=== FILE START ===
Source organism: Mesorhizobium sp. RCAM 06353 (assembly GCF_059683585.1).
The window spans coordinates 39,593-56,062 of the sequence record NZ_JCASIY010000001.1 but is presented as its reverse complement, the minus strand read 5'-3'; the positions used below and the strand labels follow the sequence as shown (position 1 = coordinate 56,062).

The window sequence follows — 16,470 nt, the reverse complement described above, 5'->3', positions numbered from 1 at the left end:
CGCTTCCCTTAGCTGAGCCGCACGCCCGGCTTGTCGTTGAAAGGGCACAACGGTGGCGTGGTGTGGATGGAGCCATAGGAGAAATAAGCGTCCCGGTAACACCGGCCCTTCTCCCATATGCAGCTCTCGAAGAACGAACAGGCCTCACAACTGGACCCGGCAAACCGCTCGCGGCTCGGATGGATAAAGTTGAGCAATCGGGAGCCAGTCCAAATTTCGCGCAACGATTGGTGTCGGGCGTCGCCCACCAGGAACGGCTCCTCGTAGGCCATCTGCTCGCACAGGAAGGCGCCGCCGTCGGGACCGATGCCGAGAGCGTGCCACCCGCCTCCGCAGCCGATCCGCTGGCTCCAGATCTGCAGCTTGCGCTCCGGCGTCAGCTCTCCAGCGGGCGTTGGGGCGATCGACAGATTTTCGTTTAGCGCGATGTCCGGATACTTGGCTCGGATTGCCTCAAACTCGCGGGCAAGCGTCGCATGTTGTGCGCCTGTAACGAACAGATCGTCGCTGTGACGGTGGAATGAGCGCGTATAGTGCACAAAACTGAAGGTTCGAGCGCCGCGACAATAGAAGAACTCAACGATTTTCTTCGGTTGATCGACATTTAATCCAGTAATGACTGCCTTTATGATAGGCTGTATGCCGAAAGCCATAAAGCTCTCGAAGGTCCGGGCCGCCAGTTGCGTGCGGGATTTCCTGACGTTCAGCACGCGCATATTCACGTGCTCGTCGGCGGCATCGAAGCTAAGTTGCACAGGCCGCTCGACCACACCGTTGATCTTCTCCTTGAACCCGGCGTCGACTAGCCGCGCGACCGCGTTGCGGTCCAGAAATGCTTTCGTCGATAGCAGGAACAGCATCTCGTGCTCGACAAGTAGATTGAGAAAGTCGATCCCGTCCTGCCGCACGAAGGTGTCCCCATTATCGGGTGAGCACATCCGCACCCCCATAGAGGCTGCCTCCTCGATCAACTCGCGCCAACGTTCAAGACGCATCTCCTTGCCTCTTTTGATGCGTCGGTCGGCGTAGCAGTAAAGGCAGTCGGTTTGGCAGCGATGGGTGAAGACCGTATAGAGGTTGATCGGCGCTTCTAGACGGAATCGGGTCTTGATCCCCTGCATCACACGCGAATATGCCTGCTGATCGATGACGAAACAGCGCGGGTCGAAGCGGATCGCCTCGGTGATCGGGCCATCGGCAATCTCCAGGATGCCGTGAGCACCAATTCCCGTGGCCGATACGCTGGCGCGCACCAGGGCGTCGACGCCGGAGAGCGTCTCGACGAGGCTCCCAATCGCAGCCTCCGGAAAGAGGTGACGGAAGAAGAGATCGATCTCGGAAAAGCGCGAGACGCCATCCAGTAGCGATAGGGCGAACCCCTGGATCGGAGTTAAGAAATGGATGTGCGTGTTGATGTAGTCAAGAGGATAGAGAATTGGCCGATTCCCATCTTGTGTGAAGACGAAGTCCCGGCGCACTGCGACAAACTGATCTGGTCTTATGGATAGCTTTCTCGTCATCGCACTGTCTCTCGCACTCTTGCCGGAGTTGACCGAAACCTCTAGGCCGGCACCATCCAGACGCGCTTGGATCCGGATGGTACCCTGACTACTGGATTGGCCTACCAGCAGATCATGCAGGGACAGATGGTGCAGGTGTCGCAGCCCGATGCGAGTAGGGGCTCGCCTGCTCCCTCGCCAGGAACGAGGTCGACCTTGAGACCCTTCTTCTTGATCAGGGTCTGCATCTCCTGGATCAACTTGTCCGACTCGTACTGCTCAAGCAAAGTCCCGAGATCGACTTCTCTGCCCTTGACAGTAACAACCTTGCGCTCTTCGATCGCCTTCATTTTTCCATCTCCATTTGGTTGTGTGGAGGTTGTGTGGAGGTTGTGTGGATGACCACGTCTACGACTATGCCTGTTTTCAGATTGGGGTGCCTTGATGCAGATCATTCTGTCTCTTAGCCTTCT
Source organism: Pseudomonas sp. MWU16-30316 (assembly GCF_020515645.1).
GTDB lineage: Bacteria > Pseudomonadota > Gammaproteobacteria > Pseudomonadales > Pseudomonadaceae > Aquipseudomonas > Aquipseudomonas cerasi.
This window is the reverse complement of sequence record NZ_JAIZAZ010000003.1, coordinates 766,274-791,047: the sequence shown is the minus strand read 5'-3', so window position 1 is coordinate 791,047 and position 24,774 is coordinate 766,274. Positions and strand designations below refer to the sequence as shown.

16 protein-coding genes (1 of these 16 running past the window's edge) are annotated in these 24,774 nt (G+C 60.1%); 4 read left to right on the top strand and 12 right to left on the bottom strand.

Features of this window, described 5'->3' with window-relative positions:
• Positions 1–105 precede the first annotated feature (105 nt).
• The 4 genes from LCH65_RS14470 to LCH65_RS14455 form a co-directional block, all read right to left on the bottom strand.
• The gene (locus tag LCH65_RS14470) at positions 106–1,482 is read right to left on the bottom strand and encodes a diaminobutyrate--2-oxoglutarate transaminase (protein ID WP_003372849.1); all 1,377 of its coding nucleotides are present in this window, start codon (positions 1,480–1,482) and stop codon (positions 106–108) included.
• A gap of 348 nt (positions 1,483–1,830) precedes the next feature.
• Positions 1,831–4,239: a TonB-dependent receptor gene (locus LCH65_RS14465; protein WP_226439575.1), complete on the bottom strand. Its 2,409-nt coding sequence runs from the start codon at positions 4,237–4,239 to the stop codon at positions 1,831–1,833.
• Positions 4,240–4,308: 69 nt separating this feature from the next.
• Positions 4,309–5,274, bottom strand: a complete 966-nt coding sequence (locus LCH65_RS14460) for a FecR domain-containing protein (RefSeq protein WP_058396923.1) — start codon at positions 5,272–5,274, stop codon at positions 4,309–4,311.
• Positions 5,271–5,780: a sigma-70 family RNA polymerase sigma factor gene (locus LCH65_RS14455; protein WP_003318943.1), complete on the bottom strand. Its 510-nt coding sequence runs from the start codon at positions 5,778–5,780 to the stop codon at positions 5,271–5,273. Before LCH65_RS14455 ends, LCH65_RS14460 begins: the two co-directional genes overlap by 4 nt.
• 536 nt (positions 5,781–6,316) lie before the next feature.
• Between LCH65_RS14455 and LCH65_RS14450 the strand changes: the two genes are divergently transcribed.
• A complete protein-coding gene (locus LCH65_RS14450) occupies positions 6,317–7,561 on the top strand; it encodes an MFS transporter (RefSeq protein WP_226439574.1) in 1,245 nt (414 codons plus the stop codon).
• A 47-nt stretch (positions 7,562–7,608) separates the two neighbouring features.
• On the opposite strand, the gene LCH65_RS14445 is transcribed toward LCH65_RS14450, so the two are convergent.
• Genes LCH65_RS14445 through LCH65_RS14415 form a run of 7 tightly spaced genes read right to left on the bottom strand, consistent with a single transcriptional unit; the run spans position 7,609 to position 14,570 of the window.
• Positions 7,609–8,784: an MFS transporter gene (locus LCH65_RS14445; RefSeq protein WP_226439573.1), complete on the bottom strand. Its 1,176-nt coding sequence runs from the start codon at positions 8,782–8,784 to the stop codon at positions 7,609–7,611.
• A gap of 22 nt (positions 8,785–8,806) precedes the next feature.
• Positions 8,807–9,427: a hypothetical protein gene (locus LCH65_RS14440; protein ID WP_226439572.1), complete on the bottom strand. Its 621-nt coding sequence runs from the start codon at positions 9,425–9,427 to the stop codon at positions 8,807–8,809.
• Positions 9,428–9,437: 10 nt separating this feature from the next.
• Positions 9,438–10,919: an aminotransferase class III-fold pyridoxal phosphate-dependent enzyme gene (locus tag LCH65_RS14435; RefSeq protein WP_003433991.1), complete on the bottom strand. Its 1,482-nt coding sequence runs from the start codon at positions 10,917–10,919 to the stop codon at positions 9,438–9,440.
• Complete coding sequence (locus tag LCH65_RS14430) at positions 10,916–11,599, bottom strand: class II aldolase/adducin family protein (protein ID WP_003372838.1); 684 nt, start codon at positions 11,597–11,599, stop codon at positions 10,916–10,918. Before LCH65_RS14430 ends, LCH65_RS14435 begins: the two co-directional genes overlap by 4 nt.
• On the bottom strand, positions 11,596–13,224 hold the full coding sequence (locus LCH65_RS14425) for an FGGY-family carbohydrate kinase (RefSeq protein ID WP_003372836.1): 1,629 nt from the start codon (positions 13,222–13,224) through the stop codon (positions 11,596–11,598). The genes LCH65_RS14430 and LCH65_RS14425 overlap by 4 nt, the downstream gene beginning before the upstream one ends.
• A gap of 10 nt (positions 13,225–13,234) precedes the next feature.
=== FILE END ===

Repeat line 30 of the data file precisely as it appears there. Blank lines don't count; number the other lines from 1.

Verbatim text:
• On the bottom strand, positions 11,596–13,224 hold the full coding sequence (locus LCH65_RS14425) for an FGGY-family carbohydrate kinase (RefSeq protein ID WP_003372836.1): 1,629 nt from the start codon (positions 13,222–13,224) through the stop codon (positions 11,596–11,598). The genes LCH65_RS14430 and LCH65_RS14425 overlap by 4 nt, the downstream gene beginning before the upstream one ends.